Thailand is very much like any other country, in that it has its share of risks. It’s important to realize, however, that most of these risks also apply to the locals as well. If you take some common precautions when traveling anywhere, you’ll generally be safe—and Thailand is no different. The biggest dangers by far are crime and road accidents… but there are natural disasters and wildlife dangers as well.
In order to answer the question of whether Thailand is a dangerous place to live, it’s important to look at crime rates in Thailand. Like all countries, Thailand has its fair share of crime. But do you need to be worried?
According to data from the United Nations Office on Drugs and Crime (UNODC), the overall murder rate in Thailand is 2.5 per 100,000 people—which is lower than many other countries in Southeast Asia such as Malaysia and Singapore. However, this number can be misleading because it doesn’t take into account population size: If a country has a low population density and few murders happen there each year, its national average will appear relatively low despite having high rates of murder in certain parts.
In fact, the UNODC data shows that when you break down homicide rates by region within Thailand (the first chart shown above), some regions have significantly higher homicide rates than others: The northern plains region has an average homicide rate 5 times greater than Bangkok’s!
Hospitals and Medical
It’s safe to say that Thailand has one of the best health care systems in Southeast Asia. It has many hospitals, good doctors and nurses, and plenty of medical equipment. Most people have private insurance that costs a few dollars per month.
Are you worried about road accidents in Thailand? You’re not alone. In fact, the World Health Organization (WHO) estimates that Thailand has one of the highest rates of road traffic injuries in the world. Every year, some 7200 people are killed and another 25000 suffer serious injuries as a result of car accidents alone.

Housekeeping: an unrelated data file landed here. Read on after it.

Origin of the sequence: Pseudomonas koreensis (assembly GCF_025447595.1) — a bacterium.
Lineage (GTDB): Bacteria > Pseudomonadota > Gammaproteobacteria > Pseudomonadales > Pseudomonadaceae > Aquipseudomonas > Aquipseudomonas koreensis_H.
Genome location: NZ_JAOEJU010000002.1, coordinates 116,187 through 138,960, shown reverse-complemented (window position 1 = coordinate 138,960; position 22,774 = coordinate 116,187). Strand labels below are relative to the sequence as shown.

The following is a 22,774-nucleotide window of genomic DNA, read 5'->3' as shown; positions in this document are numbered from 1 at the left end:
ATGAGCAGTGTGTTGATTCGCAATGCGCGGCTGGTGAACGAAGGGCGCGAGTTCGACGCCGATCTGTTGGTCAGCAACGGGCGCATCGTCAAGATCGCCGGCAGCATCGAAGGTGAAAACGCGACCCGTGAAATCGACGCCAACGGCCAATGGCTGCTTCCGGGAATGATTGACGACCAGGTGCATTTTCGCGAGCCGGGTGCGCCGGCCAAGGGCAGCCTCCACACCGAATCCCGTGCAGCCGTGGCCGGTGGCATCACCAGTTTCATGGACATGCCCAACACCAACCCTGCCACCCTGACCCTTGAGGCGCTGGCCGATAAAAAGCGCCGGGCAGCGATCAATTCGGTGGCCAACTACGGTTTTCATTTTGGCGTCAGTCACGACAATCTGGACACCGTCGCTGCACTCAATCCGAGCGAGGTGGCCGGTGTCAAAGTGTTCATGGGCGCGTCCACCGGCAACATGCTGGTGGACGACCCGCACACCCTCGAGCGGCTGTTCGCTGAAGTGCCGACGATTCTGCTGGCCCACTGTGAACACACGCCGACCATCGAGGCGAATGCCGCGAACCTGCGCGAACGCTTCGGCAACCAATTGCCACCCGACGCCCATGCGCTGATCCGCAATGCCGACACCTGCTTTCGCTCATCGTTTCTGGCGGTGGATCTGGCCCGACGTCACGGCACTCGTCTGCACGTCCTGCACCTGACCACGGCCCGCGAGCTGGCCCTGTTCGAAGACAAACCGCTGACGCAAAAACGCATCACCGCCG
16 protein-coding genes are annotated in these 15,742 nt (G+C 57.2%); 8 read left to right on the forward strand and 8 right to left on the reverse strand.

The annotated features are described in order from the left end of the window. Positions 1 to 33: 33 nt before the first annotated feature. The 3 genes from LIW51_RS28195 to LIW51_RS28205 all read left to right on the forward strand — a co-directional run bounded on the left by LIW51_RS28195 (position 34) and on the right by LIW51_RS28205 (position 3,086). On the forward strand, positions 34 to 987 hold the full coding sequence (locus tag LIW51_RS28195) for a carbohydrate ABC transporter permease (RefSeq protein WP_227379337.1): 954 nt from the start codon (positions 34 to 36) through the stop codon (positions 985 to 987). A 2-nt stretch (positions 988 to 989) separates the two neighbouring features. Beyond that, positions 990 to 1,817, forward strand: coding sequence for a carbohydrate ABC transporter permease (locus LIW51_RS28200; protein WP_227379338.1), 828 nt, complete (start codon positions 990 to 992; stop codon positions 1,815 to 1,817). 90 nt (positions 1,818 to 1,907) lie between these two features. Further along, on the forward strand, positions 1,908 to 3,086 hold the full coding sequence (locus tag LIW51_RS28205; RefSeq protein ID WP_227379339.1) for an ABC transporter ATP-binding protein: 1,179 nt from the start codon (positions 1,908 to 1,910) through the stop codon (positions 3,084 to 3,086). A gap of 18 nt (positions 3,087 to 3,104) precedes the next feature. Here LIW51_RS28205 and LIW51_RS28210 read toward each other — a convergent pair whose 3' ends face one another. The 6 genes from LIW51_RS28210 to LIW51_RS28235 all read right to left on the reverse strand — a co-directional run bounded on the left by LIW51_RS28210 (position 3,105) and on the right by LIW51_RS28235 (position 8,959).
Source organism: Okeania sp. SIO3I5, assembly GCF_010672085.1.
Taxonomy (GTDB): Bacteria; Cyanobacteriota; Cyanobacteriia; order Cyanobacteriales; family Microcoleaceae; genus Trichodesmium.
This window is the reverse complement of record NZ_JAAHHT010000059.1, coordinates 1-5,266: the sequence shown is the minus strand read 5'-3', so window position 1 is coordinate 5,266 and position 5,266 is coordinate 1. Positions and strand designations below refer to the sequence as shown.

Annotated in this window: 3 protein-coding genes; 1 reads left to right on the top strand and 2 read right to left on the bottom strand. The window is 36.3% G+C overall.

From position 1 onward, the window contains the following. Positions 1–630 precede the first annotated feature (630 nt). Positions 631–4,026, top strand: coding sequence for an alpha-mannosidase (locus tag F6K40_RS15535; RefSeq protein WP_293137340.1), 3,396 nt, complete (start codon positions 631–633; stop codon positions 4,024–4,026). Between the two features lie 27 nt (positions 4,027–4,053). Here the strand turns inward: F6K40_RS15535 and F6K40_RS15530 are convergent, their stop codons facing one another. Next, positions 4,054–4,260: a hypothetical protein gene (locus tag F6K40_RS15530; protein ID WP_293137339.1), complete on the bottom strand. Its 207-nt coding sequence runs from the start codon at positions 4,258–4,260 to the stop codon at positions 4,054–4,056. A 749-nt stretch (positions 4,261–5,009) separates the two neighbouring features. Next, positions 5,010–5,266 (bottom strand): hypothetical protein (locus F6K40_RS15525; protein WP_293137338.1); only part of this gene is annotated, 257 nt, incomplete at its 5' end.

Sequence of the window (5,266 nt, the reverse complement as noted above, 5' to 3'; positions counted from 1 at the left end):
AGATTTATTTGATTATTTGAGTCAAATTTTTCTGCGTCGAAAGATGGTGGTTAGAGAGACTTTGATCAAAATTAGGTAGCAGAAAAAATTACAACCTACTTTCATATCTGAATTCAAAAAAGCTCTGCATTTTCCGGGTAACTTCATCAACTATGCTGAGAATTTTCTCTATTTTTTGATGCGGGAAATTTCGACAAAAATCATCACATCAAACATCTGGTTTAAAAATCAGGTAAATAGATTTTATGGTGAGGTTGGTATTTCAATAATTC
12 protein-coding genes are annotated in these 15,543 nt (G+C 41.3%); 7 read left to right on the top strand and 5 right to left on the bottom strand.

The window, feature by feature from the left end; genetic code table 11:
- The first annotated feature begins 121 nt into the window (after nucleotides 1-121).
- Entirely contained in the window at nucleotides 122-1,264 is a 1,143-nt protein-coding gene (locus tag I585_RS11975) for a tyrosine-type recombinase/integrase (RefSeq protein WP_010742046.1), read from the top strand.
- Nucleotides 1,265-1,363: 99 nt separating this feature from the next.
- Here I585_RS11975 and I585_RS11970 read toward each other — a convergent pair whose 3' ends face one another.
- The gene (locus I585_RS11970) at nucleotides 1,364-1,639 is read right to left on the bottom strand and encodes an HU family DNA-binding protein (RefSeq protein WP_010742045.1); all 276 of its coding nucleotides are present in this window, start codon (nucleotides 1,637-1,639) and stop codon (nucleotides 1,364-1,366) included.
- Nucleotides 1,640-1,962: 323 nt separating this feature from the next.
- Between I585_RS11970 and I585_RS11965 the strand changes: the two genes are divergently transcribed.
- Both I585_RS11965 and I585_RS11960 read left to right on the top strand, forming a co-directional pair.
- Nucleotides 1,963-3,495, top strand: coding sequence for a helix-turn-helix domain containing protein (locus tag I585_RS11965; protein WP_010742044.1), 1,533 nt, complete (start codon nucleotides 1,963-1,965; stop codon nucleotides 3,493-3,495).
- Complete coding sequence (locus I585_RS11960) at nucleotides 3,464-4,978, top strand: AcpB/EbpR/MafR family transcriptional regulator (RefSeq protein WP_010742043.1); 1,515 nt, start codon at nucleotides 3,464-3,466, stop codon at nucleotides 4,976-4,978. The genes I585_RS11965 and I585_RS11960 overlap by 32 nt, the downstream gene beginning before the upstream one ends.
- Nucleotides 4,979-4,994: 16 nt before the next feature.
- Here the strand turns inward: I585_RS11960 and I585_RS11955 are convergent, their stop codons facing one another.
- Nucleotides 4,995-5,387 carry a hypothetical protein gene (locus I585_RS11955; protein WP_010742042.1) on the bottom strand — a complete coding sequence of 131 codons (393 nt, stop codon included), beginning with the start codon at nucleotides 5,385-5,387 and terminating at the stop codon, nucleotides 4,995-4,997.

The most common types of car accidents involve head-on collisions with other vehicles or pedestrians; overturning while driving; colliding with trees or poles, and skidding off the road into roadside obstacles such as ditches and fences.
Thailand is a low-risk area for natural disasters, but it does have the potential for flooding during the rainy season which runs from May to October. However, this is not as severe as it once was, and the rainy season is not an excuse to avoid Thailand.
Thailand is home to a wide variety of wild animals, from elephants and tigers to monkeys and snakes. Many people are concerned about the safety of these animals, but in truth, most of the creatures that live in Thailand pose no danger at all.
In fact, Thailand actually has one of the lowest rates of animal attacks in the world. In 2016, there were only 17 reported deaths due to animal attacks compared with 2 deaths due to bear attacks in Alaska alone!
Foreigners are not in any more danger than the locals in Thailand
It’s important to understand that the crime rate in Thailand is not higher than in other countries. The statistics show that there are more crimes committed per capita in the U.S. than in any other country, including Thailand.
However, what makes Thailand so dangerous for foreigners? If you look at the statistics of how many crimes are committed against foreigners versus locals, it doesn’t seem like there’s a difference at all! In fact, most foreigners I know don’t feel more threatened here than they do back home in their own countries (and I’m one of them). The truth is that there isn’t much difference between living as a foreigner or living like a local when it comes to safety and security; both groups experience similar levels of danger over time.
Overall, Thailand is a very safe place to live with little chance of crime or violence. The only dangers foreigners will likely face are the potential for road accidents and natural disasters.